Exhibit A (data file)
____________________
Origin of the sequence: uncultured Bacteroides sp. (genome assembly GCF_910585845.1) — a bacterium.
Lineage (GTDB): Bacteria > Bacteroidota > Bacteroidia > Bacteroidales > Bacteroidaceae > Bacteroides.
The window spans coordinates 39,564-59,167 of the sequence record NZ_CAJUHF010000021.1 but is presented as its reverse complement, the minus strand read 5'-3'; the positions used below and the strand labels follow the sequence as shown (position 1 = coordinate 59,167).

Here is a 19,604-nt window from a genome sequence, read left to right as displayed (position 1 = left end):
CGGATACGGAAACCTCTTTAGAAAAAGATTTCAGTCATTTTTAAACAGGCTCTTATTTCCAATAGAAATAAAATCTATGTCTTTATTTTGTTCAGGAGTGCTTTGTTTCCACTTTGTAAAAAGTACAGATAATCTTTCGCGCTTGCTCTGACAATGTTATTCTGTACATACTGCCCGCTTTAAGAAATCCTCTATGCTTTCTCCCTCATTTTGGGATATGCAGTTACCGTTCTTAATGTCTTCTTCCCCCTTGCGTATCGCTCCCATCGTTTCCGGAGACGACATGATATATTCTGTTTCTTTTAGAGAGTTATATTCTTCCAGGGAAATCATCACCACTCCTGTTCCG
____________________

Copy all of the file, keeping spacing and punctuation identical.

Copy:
Origin of the sequence: uncultured Bacteroides sp. (genome assembly GCF_910585845.1) — a bacterium.
Lineage (GTDB): Bacteria > Bacteroidota > Bacteroidia > Bacteroidales > Bacteroidaceae > Bacteroides.
The window spans coordinates 39,564-59,167 of the sequence record NZ_CAJUHF010000021.1 but is presented as its reverse complement, the minus strand read 5'-3'; the positions used below and the strand labels follow the sequence as shown (position 1 = coordinate 59,167).

Here is a 19,604-nt window from a genome sequence, read left to right as displayed (position 1 = left end):
CGGATACGGAAACCTCTTTAGAAAAAGATTTCAGTCATTTTTAAACAGGCTCTTATTTCCAATAGAAATAAAATCTATGTCTTTATTTTGTTCAGGAGTGCTTTGTTTCCACTTTGTAAAAAGTACAGATAATCTTTCGCGCTTGCTCTGACAATGTTATTCTGTACATACTGCCCGCTTTAAGAAATCCTCTATGCTTTCTCCCTCATTTTGGGATATGCAGTTACCGTTCTTAATGTCTTCTTCCCCCTTGCGTATCGCTCCCATCGTTTCCGGAGACGACATGATATATTCTGTTTCTTTTAGAGAGTTATATTCTTCCAGGGAAATCATCACCACTCCTGTTCCG